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Today marks 30th anniversary of China’s Tiananmen Square mass killings of peaceful protestors

Tiananmen Square, Beijing, China (Derzsi Elekes Andor/WikiCommons)
June 04, 2019

Thirty years ago on June 4, 1989, more than one million Chinese citizens gathered in Beijing’s Tiananmen Square in protest of their country’s communist deadlock and to demand a more democratic society.

Hundreds to thousands were estimated to have been killed by China’s People’s Liberation Army after military tanks plowed down protesters and troops fired upon them during their peaceful protest, CNN reported. The Chinese government had imposed martial law and censored the entire event nationwide.

A total death count was never released by the Chinese government. But those who weren’t killed ended up in prison after an estimated 10,000 were arrested.

Today, China would prefer that the world forget about the humanitarian horror that happened in Tiananmen Square 30 years ago.

After the April 15, 1989 death of Hu Yaobang, a former Communist Party leader and the only hope the Chinese had for democratic reform, thousands of students protested in Tiananmen Square days later, calling for a more democratic government, according to CNN.

Now, many Chinese people fight to observe the anniversary of Tiananmen Square, even though communist China would rather erase the event entirely.

Fasting is the only way that this significant day can be remembered, since the Chinese government has tight control and censorship within the country, The Guardian reported.

They closely monitor citizens and the topic of Tiananmen Square is considered forbidden.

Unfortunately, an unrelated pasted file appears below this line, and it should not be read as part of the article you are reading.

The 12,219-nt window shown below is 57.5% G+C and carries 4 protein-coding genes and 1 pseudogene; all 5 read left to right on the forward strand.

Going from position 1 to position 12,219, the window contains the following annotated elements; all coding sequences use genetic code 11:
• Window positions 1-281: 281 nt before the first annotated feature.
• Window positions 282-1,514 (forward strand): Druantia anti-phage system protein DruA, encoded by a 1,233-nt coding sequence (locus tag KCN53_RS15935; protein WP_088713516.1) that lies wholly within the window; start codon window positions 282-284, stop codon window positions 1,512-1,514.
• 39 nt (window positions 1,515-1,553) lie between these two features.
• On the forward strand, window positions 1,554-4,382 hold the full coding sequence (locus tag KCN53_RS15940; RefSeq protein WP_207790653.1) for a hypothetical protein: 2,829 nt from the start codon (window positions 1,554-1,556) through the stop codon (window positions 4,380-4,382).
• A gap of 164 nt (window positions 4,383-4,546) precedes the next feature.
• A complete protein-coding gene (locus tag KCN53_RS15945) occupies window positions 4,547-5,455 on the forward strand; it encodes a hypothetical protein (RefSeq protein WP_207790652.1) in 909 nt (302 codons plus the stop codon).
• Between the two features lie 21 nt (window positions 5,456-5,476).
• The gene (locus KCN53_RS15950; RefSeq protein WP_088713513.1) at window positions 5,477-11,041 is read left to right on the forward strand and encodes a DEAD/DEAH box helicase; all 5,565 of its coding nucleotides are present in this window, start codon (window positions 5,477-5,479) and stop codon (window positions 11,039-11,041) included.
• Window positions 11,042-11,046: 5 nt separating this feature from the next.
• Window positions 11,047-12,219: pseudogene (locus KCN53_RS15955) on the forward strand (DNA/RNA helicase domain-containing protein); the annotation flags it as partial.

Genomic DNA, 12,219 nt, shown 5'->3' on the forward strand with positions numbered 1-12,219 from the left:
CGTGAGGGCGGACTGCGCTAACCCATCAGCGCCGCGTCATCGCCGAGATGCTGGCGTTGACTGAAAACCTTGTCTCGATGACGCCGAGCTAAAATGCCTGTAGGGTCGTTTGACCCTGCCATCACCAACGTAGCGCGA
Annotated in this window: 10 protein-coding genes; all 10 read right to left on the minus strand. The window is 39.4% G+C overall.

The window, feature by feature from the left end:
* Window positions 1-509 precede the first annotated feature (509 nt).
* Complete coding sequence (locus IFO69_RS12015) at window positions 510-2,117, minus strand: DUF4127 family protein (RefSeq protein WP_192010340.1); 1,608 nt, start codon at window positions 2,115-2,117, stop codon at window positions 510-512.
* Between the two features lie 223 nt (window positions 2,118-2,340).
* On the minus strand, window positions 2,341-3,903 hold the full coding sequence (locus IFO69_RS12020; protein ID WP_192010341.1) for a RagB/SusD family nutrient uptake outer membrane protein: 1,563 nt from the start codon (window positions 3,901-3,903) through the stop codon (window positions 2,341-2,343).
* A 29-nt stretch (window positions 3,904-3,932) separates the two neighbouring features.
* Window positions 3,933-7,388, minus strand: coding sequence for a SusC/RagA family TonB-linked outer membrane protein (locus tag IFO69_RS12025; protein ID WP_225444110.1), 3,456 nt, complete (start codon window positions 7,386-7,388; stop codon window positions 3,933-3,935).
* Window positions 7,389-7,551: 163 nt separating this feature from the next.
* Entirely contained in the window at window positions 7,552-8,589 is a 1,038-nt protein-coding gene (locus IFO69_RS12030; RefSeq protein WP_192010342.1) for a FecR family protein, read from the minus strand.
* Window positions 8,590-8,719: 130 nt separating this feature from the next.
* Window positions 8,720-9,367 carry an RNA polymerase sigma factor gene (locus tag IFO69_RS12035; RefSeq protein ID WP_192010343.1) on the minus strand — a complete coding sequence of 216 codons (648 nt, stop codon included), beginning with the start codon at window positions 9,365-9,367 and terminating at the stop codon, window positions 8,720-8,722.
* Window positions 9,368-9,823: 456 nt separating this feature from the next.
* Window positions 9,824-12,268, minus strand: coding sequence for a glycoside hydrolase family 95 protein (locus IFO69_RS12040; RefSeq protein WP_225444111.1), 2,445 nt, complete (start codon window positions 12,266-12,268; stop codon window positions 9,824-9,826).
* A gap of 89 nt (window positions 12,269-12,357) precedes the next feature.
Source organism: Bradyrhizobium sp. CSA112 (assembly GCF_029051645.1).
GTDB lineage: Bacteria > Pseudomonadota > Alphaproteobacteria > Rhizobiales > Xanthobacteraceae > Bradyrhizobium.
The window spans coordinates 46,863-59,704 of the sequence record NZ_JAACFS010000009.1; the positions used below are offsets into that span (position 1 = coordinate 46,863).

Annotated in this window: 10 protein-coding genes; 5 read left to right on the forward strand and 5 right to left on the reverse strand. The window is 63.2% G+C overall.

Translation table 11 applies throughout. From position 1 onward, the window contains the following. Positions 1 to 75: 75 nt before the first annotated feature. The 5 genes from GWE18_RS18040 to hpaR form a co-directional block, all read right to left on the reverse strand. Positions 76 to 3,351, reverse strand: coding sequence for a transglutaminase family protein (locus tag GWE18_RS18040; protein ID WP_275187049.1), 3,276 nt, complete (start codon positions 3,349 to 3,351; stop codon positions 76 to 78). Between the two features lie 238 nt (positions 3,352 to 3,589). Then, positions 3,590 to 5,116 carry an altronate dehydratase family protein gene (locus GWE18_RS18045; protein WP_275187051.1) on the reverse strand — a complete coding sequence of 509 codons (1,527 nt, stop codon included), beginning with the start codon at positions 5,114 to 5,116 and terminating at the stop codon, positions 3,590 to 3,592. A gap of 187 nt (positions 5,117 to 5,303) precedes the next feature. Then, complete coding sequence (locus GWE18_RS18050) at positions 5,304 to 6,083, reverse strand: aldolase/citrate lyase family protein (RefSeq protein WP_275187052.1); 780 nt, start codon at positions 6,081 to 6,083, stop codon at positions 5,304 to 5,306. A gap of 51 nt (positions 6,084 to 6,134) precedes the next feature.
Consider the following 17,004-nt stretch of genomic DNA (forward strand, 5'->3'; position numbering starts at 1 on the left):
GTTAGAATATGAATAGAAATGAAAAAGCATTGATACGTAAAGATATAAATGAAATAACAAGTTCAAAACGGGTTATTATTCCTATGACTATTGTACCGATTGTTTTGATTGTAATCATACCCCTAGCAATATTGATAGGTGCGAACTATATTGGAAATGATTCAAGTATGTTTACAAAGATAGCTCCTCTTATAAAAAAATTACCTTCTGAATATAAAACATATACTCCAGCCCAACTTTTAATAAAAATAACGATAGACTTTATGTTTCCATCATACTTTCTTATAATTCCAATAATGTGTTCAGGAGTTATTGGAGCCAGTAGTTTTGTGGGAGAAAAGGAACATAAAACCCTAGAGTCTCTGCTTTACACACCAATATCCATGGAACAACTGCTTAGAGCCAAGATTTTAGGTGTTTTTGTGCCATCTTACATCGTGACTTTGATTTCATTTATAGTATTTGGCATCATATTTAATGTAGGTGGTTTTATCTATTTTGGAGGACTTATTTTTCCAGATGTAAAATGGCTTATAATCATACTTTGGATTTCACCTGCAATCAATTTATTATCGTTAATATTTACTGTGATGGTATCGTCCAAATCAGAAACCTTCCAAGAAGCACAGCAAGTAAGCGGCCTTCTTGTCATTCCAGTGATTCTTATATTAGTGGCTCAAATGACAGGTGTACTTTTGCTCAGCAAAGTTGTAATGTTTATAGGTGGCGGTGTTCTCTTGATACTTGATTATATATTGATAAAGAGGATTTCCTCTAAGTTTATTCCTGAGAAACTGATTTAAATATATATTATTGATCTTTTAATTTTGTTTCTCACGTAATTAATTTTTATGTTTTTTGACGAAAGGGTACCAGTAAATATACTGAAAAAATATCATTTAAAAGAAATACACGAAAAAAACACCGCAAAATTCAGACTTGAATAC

Chen Wei, a former student organizer, was one of the people who ended up in prison during that time, served 20 months for protesting. She has observed the anniversary of Tiananmen Square by fasting for 24 hours.

Wei is not alone in the fasting; countless others have followed her lead in fasting to honor the thousands who were killed.

Wei called it a sacred day. “They died to promote democracy in China, and it seems what we have done in the past 20 or 30 years is insignificant. We failed to let their souls rest in peace, we failed to redress their deaths,” she said. 

A human rights group, China Change, is calling on a nationwide fast to mark the day. In a statement, the group said, “Holding vigil, wearing black in mourning, these acts can be suppressed and restricted. What cannot be restricted is fasting, which is possible even if you are deprived of your freedom. When 1.3 billion people come together to observe this moment, our nation will have gained new life.”

An organizer of the event added, “Before people fasted on their own. Now, we hope more people will join and turn this into a social movement and a tradition. Even though we are scattered… We are united and together.”

Zhou Fengsuo, a former student leader in Beijing who lives in the U.S., said, “Fasting is a way to suffer. To reflect, so it’s appropriate for such an occasion.”

Wei said, “I feel guilty, but I also hope this will be resolved. I hope one day this day will be China’s Human Rights Day. Everyone feels sadness but also a sense of motivation and courage. This day is very special and sacred.”